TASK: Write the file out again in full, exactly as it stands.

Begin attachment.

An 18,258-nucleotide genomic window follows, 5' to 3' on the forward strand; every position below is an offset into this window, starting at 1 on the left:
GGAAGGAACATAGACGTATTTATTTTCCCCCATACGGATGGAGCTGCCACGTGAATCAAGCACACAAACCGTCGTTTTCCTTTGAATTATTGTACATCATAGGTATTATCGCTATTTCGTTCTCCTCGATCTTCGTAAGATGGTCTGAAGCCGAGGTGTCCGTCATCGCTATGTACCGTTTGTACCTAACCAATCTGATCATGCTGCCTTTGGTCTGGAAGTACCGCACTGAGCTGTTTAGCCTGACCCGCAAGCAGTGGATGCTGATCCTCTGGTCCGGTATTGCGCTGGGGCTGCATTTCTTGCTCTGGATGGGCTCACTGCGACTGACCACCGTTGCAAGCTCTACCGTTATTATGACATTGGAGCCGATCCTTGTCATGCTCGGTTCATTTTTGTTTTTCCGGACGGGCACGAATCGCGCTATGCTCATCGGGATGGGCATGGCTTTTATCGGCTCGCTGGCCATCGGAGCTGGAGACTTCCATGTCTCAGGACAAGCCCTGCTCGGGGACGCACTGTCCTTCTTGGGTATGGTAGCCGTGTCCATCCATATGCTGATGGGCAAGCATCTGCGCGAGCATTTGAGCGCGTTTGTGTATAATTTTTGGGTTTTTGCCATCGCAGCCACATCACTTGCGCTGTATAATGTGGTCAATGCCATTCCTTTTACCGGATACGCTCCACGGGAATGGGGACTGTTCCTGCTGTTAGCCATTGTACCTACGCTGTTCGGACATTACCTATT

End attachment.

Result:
An 18,258-nucleotide genomic window follows, 5' to 3' on the forward strand; every position below is an offset into this window, starting at 1 on the left:
GGAAGGAACATAGACGTATTTATTTTCCCCCATACGGATGGAGCTGCCACGTGAATCAAGCACACAAACCGTCGTTTTCCTTTGAATTATTGTACATCATAGGTATTATCGCTATTTCGTTCTCCTCGATCTTCGTAAGATGGTCTGAAGCCGAGGTGTCCGTCATCGCTATGTACCGTTTGTACCTAACCAATCTGATCATGCTGCCTTTGGTCTGGAAGTACCGCACTGAGCTGTTTAGCCTGACCCGCAAGCAGTGGATGCTGATCCTCTGGTCCGGTATTGCGCTGGGGCTGCATTTCTTGCTCTGGATGGGCTCACTGCGACTGACCACCGTTGCAAGCTCTACCGTTATTATGACATTGGAGCCGATCCTTGTCATGCTCGGTTCATTTTTGTTTTTCCGGACGGGCACGAATCGCGCTATGCTCATCGGGATGGGCATGGCTTTTATCGGCTCGCTGGCCATCGGAGCTGGAGACTTCCATGTCTCAGGACAAGCCCTGCTCGGGGACGCACTGTCCTTCTTGGGTATGGTAGCCGTGTCCATCCATATGCTGATGGGCAAGCATCTGCGCGAGCATTTGAGCGCGTTTGTGTATAATTTTTGGGTTTTTGCCATCGCAGCCACATCACTTGCGCTGTATAATGTGGTCAATGCCATTCCTTTTACCGGATACGCTCCACGGGAATGGGGACTGTTCCTGCTGTTAGCCATTGTACCTACGCTGTTCGGACATTACCTATT